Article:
Fair Minded Words Kept in the Family
One more word (promises, promises) on Sen. Obama’s speech last week. Or, rather, a word on what has come since. The blogosphere has seen a number of spirited exchanges on the virtues or failings of the Senator’s remarks. There have been reasoned and intelligent statements both for and against the Senator’s general argument. There have also been a number of harsh, unfairminded attacks from blog commentors. There’s no doubt that passions run high around issues of faith in politics, but precisely because the stakes are so high it’s important that the tone of these disagreements be on pitch.
It wasn’t an accident that Sen. Obama ended his address with a call for ‘fair-minded words.’ Surely he knew that his words would spark controversy on both the left and right. It may be a potential weakness of the blogosphere that the relative anonymity of the space allows for ad hominem attacks without the practical risks of doing so in person or the mainstream media (ie personal retribution, or a good ole’ fashioned knuckle sandwich). Because the task of honest, fair engagement is so difficult, and because part of our mission at Faith in Public Life is to broker those sorts of discussions both in the blogosphere and in the more concrete world, it seems appropriate to give hat tips to those who have done well with their criticism.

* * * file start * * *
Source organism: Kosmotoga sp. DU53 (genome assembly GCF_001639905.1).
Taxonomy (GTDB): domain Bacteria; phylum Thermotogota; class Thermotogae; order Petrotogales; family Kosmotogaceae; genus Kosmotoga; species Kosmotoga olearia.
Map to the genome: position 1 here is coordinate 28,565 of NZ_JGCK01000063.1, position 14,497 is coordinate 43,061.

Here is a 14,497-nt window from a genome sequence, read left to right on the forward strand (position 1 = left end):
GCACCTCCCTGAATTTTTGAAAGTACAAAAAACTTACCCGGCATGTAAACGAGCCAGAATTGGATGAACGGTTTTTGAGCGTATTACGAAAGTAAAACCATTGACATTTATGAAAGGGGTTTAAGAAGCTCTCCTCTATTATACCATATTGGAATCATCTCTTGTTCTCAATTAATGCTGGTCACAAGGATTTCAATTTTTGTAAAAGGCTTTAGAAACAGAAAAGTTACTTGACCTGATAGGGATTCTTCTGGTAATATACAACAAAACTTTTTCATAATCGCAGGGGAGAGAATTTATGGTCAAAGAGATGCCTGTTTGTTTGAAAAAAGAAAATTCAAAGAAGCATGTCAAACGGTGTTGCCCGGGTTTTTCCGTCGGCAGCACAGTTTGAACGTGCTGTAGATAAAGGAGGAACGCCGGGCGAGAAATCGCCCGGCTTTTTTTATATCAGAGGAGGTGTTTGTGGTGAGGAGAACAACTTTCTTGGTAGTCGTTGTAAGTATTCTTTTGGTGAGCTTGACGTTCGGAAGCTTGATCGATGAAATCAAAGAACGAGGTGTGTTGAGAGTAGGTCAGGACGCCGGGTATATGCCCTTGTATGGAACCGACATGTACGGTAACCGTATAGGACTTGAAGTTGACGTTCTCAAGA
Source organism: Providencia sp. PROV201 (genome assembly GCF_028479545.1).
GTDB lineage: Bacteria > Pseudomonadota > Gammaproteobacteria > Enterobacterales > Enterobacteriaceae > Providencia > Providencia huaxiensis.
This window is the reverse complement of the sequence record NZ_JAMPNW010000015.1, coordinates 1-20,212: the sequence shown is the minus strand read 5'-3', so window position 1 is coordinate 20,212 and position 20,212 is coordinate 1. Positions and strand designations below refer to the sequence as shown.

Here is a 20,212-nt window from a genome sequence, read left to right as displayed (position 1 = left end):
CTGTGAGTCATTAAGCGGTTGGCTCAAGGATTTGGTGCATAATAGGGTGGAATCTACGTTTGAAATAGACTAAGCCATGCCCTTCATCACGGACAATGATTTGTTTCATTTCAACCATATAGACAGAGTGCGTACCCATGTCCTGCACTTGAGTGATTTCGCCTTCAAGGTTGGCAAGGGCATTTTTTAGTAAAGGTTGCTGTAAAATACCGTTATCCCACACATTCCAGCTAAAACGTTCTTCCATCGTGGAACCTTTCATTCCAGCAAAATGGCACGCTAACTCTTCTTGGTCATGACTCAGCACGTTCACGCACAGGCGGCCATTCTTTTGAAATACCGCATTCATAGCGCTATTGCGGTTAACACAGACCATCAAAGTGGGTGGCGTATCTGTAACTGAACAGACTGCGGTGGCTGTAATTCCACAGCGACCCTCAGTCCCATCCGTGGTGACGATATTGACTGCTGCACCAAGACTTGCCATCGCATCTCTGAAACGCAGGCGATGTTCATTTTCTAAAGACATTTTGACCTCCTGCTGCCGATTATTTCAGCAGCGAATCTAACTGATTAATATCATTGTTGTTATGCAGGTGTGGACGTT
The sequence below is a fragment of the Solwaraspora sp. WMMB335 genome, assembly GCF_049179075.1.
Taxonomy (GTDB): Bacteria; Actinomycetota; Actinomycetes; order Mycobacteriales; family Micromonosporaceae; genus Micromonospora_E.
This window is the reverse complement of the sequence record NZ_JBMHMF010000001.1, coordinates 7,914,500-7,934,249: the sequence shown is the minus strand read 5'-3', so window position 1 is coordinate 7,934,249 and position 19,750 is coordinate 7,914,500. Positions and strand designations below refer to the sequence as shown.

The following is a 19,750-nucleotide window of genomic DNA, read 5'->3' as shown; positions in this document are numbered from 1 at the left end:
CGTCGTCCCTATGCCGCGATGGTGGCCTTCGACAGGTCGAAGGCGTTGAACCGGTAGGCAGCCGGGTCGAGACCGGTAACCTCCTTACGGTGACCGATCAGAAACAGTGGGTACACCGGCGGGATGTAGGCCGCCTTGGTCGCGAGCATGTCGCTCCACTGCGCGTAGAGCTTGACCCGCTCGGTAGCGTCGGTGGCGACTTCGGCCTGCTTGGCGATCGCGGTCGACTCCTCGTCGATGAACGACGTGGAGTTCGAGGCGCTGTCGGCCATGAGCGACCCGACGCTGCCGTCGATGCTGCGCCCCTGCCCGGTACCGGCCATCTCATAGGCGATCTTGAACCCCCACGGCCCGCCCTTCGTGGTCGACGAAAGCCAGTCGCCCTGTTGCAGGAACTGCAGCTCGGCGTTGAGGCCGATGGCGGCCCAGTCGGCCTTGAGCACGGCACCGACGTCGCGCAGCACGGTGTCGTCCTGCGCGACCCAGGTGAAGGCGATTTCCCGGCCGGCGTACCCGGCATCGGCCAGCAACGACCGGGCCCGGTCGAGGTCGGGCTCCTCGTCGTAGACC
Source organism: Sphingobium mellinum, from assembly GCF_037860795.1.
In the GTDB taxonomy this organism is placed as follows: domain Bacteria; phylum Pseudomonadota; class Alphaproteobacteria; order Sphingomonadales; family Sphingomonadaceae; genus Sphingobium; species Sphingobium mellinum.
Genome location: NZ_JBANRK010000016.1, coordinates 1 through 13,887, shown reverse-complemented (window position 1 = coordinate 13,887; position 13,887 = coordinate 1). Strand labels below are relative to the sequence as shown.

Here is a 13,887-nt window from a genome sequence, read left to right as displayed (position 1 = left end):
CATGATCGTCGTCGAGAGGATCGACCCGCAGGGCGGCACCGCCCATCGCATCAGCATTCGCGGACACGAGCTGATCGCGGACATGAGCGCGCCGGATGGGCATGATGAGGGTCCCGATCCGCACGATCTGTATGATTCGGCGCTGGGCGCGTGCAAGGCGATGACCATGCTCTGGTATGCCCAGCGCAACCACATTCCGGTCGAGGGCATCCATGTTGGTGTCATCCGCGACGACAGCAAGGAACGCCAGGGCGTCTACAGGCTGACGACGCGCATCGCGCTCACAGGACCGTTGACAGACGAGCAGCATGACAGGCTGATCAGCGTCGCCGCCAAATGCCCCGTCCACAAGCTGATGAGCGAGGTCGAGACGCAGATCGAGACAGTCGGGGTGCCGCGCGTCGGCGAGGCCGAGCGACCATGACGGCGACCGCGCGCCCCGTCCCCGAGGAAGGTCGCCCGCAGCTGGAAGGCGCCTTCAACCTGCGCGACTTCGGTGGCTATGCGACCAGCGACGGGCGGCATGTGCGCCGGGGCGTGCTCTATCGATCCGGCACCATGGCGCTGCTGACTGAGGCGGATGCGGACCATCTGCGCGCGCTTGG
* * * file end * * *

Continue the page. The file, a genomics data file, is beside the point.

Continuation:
So in the spirit of encouraging those who know how to strongly disagree with each other, but in the right way, check out a few of these exchanges. Mik Moore over at Jspot, Pastor Dan at Street Prophets, Chuck Currie, and the Talk2Action crowd all have different takes on the matter at hand. But things don’t get personal, and you know that all involved (and I think Sen. Obama is included in this group) are seeking, to borrow Dan’s words, ‘the line from doubt to the need to humility to the need to come together.’ Bruce Wilson also left a strong but fair comment over on Alex’s last post. Those who fail to meet these standards of discourse get no particular calling out, because they don’t deserve any more attention.
I honestly believe that there’s something very out of touch with how the American people view religion in the divisive rhetoric of the Religious Right. A robust internal debate about the place of religion in progressive politics can be a great sign of strength rather than division, if that debate takes place within a context of shared common good goals, fairminded words, and the American democracy that we all treasure. I’d love to see some of these voices that know how to argue the right way model that for the blogosphere. What fertile ground to be tilling the week before so many of us are getting together for the Blog Con.